Why This Matters

  • THE U.S. NEEDS 39,000 MORE OF YOU BY 2028

    Demand for paralegals is expected to rise 12% over the next decade, as law firms aim to increase efficiency and lower costs. Trained paralegals can take over some tasks typically assigned to legal secretaries or lawyers.


    The overall job outlook for legal professions is bright, with employment growth expected to continue at an above-average pace. Working as a paralegal can be valuable preparation for a career as a lawyer, arbitrator, or mediator.


    Paralegals have many different options for the areas of law in which they will work. Popular areas of legal practice include corporate, immigration, intellectual property, real estate, bankruptcy, and personal injury.

Our Research

There are a few different routes to becoming a paralegal; earning a certificate in paralegal studies is one of the most popular, particularly for individuals who already have a bachelor’s degree in another field. For this list, we focused specifically on certificate programs.

All of the certificate programs evaluated can be completed online, although some schools also offer an on-campus or hybrid option.

The programs we reviewed are offered by schools with regional accreditation, ensuring a high quality of post-secondary education. Additionally, many of the programs are approved by the American Bar Association (ABA), which does its own reviews of paralegal education programs for quality and industry standards.

Once we narrowed our list, we evaluated each program on the basis of reputation, course strength, cost, faculty, and flexibility. Each program then received an Intelligent Score on a scale of 0 to 100. For a more extensive explanation, check out Our Ranking Methodology.

  • 74 hours to write this article
  • 137 universities and colleges we assessed
  • 291 education programs we compared

The Top 42 Online Paralegal Certificate Degree Programs

Best Online Paralegal Certificate Degree Programs
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What You Should Know About This Degree

Paralegals need to be detail-oriented and organized, and they must have strong writing, communication, and research skills. A training program will help you develop those skills while teaching you the necessary legal terminology and practices, but it’s important to assess if you possess the right qualities before pursuing education to become a paralegal.

Individuals can prepare for a paralegal career by earning a post-secondary certificate, associate’s degree, or bachelor’s degree. For individuals who already have a bachelor’s degree, a post-secondary certificate in paralegal studies is typically the fastest way to get the training required for most paralegal jobs.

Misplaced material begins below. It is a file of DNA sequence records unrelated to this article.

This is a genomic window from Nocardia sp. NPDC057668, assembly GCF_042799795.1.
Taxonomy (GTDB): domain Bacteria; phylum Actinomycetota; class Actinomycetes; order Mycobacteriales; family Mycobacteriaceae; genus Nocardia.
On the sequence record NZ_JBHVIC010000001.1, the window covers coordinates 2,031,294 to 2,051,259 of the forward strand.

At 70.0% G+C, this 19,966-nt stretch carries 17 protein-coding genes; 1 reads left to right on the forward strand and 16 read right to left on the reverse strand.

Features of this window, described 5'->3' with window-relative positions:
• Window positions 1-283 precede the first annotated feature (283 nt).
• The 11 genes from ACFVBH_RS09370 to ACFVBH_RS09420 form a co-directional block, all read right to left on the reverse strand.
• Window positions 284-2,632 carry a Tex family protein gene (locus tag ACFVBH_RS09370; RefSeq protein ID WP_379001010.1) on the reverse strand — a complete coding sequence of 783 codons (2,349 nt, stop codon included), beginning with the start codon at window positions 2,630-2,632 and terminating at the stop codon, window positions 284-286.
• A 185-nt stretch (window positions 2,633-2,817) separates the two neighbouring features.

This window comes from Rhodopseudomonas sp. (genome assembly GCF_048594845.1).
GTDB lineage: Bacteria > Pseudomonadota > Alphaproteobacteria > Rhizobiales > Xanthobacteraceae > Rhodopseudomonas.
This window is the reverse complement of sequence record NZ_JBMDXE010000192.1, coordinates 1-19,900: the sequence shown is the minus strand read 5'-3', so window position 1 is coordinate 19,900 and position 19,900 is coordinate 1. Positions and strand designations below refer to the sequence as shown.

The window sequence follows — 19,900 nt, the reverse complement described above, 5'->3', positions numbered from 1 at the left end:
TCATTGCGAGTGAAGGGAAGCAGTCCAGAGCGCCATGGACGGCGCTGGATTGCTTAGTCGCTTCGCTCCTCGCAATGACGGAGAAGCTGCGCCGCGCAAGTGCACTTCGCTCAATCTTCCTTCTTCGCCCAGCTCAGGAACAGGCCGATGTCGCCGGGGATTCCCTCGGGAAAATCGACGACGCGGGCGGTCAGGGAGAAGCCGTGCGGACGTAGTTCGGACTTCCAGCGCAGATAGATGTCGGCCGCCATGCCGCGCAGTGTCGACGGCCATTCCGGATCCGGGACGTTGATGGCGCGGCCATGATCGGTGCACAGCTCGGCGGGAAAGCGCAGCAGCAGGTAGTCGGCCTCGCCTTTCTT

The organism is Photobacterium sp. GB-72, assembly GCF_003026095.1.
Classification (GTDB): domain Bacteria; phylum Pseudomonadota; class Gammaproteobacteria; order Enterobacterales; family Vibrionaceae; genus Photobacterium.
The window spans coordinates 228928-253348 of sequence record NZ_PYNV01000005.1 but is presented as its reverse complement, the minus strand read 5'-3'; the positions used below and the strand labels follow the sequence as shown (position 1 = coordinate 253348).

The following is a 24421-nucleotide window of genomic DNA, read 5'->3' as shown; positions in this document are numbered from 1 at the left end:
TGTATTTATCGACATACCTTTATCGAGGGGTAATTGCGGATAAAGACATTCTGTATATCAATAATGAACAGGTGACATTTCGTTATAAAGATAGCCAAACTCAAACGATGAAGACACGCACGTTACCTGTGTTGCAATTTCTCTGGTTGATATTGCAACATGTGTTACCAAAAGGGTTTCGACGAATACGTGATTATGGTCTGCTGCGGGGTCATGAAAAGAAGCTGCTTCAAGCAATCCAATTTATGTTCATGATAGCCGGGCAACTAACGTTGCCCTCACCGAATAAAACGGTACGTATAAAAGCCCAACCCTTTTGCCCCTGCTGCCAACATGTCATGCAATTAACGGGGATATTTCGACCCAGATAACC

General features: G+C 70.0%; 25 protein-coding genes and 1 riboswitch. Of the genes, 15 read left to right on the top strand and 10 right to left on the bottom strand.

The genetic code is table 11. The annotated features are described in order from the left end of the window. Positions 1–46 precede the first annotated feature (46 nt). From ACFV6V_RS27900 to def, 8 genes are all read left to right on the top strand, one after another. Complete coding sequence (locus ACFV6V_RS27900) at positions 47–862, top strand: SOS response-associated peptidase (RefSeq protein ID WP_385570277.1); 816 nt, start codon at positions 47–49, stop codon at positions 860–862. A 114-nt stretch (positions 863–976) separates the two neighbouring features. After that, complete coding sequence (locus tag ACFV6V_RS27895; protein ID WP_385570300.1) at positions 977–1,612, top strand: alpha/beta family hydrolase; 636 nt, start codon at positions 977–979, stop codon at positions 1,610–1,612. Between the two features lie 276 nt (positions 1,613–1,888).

If you do not currently hold any degree, you can research associate’s or bachelor’s degree programs. An associate’s degree is enough to qualify you for most paralegal jobs and will provide a solid foundation if you choose to pursue a bachelor’s degree. The number of programs offering a bachelor’s degree in paralegal studies is limited; therefore, most people will pursue a bachelor’s degree in another field, followed by a paralegal certificate.

Once students complete their studies, they can apply for the Certified Paralegal (CP) credential through the National Association of Legal Assistants (NALA). This optional credential confirms to potential employers that you have the necessary training and expertise to be a professional paralegal. You must pass an examination in order to receive the CP credential.

What’s Next?

Here are some questions to ask when researching Online Paralegal Certificate programs:

  • Do I need financial aid? Generally, students enrolled in non-degree programs are ineligible for federal financial aid like loans and grants. If you need this type of funding to subsidize your tuition, you may want to consider an associate’s or bachelor’s degree instead of a certificate.
  • Does the program offer options for specialization? Most paralegal certificate programs cover a broad range of skills and knowledge applicable to all types of law. However, some programs offer electives that allow students to get in-depth knowledge in a particular area of law. If you have a specific interest, find out if the program you are considering offers an elective in that area.

Check on the enrollment process for the program you are considering. Certificate programs typically have more flexible registration processes than degree-granting programs. They may have a specific start date, or you may be able to enroll at any time. Even if you are not eligible for financial aid, find out if any programs offer scholarships. If you are currently employed, your employer may offer tuition assistance benefits to help you cover the cost of the program.